Renfrewshire Council

Foster Care Amy

Amy on hand to guide fosterers every step of the way

As the dedicated contact for the Council's foster carers, social worker Amy McGranthin says that one of the most important requirements for the role is having a big heart.

To mark Foster Care Fortnight and the Council's aim to have 100 foster carers, she tells how she supports people on every step of the journey.

Amy, whose role is solely to support foster carers, said: "You don't have to be perfect. Lots of people think you need to have specialist knowledge to become a foster carer but I think the most important thing is to have a big heart.

"As long as you are open minded and nurturing, put the child first and are willing to work as part of a team, you can learn on the job."

Amy is on hand to help, support and listen and guide foster carers through anything they need help with and she added: "Carers need someone to be there just for them and who they can rely on. They do a really hard job and need someone to answer questions and provide guidance whenever they need it. You really get to know people through the approval process and it's good for them to have someone they know really well and who there's an existing relationship with.

"I'm a link between them and the child's social worker."

She says it's about more than just putting a roof over a child or young person's head.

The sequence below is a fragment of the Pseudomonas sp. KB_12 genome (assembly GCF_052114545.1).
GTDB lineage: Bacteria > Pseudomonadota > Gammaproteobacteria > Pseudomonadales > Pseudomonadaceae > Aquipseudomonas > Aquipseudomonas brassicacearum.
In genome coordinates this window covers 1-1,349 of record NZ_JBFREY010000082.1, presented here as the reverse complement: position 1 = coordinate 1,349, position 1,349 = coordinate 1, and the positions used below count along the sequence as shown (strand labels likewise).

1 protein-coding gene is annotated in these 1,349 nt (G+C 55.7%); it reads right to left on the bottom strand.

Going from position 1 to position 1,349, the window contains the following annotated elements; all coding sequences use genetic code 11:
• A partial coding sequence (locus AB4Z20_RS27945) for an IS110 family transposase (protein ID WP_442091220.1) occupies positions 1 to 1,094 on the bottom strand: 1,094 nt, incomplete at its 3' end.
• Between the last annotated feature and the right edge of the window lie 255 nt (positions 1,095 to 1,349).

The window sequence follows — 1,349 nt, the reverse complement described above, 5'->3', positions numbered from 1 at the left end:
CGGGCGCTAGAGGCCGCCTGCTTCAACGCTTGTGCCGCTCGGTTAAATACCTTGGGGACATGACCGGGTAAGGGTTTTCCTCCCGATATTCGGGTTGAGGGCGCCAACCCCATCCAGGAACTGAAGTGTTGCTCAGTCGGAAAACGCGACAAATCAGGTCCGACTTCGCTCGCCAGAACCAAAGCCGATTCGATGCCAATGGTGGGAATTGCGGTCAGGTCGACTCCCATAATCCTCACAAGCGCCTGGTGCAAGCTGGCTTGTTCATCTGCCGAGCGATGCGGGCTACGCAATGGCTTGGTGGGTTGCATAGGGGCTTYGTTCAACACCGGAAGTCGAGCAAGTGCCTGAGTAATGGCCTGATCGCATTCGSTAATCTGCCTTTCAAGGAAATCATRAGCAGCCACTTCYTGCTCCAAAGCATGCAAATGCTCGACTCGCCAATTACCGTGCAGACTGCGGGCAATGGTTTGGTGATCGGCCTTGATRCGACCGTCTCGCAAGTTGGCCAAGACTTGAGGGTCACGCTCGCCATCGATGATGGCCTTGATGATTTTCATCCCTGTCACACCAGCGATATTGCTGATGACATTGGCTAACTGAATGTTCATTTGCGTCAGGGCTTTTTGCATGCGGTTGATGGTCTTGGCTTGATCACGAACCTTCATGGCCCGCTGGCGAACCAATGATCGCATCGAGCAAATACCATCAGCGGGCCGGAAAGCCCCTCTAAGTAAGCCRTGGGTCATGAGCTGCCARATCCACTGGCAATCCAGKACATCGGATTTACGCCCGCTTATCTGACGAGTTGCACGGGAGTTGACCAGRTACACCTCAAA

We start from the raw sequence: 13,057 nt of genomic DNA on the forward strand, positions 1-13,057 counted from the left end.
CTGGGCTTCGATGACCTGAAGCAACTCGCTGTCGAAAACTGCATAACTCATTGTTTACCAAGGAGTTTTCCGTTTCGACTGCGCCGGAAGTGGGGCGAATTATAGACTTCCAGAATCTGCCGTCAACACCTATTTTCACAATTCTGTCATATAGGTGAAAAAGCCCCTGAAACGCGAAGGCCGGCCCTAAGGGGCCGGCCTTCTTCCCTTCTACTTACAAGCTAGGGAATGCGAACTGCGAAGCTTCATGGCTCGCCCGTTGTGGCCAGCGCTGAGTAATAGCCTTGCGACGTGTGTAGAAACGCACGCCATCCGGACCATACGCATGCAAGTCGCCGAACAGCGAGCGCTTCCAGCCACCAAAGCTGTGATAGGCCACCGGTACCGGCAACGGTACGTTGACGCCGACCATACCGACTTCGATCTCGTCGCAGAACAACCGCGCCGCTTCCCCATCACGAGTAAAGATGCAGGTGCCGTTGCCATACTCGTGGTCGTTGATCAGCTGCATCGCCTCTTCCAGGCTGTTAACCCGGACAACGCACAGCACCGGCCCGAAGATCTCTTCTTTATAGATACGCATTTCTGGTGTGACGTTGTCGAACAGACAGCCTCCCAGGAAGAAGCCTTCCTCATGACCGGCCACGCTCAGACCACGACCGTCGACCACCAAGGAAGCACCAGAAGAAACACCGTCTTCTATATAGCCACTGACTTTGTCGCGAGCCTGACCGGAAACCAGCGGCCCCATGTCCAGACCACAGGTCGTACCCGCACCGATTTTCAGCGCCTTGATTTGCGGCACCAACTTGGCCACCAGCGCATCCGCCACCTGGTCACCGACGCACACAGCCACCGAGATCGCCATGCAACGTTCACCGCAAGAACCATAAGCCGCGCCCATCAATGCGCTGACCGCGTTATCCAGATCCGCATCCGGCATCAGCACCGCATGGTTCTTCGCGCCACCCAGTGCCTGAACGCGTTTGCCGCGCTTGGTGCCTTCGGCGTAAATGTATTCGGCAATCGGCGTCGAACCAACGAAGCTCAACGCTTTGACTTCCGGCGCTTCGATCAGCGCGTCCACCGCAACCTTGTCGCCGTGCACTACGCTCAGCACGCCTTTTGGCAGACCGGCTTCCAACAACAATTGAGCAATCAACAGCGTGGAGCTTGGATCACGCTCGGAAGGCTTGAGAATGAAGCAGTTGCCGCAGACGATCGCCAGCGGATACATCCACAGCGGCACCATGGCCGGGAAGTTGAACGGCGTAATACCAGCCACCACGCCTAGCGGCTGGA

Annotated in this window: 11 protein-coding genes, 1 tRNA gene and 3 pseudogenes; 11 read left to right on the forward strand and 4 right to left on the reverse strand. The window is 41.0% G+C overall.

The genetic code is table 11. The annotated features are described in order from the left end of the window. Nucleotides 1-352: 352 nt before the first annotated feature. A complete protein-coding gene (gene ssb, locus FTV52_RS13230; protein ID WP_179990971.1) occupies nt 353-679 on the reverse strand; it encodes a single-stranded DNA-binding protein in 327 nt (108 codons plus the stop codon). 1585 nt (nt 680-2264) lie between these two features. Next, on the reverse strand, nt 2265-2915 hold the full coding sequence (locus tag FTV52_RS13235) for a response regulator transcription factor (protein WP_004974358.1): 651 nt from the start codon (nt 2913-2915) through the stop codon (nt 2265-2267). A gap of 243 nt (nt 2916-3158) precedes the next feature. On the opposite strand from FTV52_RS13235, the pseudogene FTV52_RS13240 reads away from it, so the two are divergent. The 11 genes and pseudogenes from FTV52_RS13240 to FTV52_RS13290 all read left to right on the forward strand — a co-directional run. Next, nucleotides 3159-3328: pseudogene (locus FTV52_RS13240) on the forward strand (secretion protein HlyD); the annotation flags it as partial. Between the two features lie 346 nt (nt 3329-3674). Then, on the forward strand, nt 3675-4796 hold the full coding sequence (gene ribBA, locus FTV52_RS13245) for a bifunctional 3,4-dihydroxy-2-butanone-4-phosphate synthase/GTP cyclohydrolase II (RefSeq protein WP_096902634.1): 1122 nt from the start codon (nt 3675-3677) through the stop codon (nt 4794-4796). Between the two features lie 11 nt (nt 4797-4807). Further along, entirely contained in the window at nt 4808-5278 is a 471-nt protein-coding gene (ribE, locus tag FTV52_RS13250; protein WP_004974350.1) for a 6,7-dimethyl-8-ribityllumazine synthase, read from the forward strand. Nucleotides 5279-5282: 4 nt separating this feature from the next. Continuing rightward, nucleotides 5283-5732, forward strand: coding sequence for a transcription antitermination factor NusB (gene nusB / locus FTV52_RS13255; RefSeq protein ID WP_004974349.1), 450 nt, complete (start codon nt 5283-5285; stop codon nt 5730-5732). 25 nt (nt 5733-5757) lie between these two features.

She said:  "Foster care is about giving them somewhere to be safe to learn the life skills they weren't able to before for whatever reason and for them to be able to just be a kid.

"It's the child feeling they have a team of people in their corner, rooting for them and being given the opportunity to be the best version of themselves"

 There are different types of foster families, from interim to permanent, but Amy says the aim is always for the child to feel part of that family and that this is their home too.

She said: "Carers should have good judgement and common sense and treat the child like they would their own. It's about being realistic.

" Circumstances can also change. We have two people who only wanted to provide respite foster care, but they literally feel in love with the children and now have them full time and will have them forever."

Foster children do often move on, back to their birth families if it's possible, or are adopted.

Amy said: "It's a loss for the carer and foster family and it affects everyone. My role is about being there for them and ensuring they feel part of the future plans.The best way to support them is to ensure they feel included every step of the way and to reassure them that the decisions are made for the best.

"It's about what is best for the child and giving them the best start in life to allow them to be the best version of themselves.

"It's a privilege to be a foster carer."


Article published 16 May, 2018

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